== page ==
An ordered field is real closed if it satisfies the following two properties:
Any positive element in has a square root in ;
Any odd-degree polynomial with coefficients in has a root in .
Notice that the order on a real closed field is definable from the algebraic structure: if and only if . (In particular, there is a unique ordering on a real closed field, defined by taking the positive elements to be precisely the nonzero squares.) In fact, the category of real closed fields and order-preserving field homomorphisms is a full subcategory of the category of fields and field homomorphisms.
Real closed fields can be equivalently characterized by any of the following properties:
As a field, is elementarily equivalent to the field of real numbers.
The intermediate value theorem holds for all polynomials with coefficients in .
is an ordered field that has no ordered algebraic extension.
The full inclusion of the category of real closed fields and field homomorphisms to the category of ordered fields and ordered field homomorphisms has a left adjoint.
We give a brief sketch of proof, referring to Lang’s Algebra ( edition), section IX.2, for more details.
First, for each ordered field , there is a real closed algebraic extension that is order-preserving (theorem 2.11). This is called a real closure of the ordered field .
Second, any two real closures of are uniquely isomorphic (theorem 2.9); in fact, the proof shows there is at most one order-preserving homomorphism over between any two real closures. Therefore we may speak of the real closure of , which we denote as .
Finally, let be any order-preserving field homomorphism to a real closed field . We must show that extends uniquely to a homomorphism . Any such homomorphism must factor through the subfield consisting of elements that are algebraic over , since is algebraic over . But this subfield is also real closed. Therefore, by the preceding paragraph, there is at most one homomorphism extending , and the proof is complete.
The real numbers form a real closed field.
A field of nonstandard real numbers (as in Robinson nonstandard analysis) is real closed.
Surreal numbers form a (large) real closed field.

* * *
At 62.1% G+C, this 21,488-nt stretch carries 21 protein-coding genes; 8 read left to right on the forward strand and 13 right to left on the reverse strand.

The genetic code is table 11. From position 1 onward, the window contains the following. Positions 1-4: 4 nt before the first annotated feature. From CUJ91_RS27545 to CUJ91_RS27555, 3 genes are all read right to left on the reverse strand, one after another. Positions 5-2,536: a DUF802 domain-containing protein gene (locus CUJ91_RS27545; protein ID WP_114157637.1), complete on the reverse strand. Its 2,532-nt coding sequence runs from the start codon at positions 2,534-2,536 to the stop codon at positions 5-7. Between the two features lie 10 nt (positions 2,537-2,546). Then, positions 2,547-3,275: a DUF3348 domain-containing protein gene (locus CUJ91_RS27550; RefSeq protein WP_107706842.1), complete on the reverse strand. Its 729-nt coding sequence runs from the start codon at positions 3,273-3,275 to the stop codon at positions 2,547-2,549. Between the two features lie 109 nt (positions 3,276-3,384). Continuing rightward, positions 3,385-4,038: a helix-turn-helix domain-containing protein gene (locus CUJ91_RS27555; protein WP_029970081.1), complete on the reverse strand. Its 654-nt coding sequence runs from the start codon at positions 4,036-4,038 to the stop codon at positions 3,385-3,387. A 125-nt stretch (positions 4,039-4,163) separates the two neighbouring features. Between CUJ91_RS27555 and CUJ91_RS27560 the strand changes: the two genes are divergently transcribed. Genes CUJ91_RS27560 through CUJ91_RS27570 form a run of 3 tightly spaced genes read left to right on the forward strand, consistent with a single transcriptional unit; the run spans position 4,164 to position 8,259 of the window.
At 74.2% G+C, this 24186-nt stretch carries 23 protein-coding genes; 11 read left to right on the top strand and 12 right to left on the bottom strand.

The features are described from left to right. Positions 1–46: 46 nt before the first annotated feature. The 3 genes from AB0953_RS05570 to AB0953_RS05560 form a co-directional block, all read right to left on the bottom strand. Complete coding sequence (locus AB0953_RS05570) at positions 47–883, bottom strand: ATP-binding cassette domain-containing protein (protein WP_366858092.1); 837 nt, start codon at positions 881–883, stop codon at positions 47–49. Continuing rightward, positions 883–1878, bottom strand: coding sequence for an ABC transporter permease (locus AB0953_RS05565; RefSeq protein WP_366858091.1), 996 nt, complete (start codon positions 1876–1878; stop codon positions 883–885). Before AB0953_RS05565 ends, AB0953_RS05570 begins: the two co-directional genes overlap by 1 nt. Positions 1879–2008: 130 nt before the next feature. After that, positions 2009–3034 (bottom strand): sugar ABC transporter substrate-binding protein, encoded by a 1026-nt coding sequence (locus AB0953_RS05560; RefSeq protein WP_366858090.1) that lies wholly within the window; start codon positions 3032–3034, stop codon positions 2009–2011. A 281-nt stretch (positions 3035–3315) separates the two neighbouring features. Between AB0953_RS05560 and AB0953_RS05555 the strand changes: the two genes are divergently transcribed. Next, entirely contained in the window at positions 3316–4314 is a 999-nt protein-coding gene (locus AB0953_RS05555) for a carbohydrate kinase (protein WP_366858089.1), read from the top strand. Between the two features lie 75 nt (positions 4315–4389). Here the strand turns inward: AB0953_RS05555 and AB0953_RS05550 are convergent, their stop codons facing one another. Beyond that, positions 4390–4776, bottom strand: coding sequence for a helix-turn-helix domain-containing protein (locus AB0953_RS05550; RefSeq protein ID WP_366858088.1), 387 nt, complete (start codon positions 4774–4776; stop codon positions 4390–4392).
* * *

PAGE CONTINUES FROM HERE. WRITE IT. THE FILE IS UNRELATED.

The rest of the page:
If is real closed, then the field of Puiseux series over is also real closed.
Any o-minimal ordered ring structure is a real closed field.
Given an o-minimal ordered ring , the field of germs at infinity of definable functions in any o-minimal expansion of is real closed. (By “germ at infinity”, we mean an equivalence class of functions for which if and only if for all sufficiently large .)
Each real closed field contains a valuation subring consisting of the “bounded” or archimedean elements, i.e., elements such that for some integer multiple of the identity. An element in the complement of is an infinite element of , and the reciprocal of an infinite element is an infinitesimal element. The field of fractions of is clearly .
We remark that any real closed field contains a copy of the field of real algebraic numbers, which as before we denote by (not to be confused with the algebraic closure of ). Each of the elements of is archimedean.
Let be the group of units of . The quotient is the value group of . It can be viewed as the “group of orders of infinities and infinitesimals” of . If is real closed, then the value group is a linearly ordered divisible group (divisible because we can take roots of positive elements in ). The structure of the value group as ordered group is an important invariant of the real closed field.
In the other direction, to each ordered divisible abelian group , there exists a real closed field having as its value group. For example, one may form the Hahn series over with value group .
Serge Lang, Algebra (3rd edition), Addison-Wesley, 1993.
David Marker, Notes on Real Algebra (link)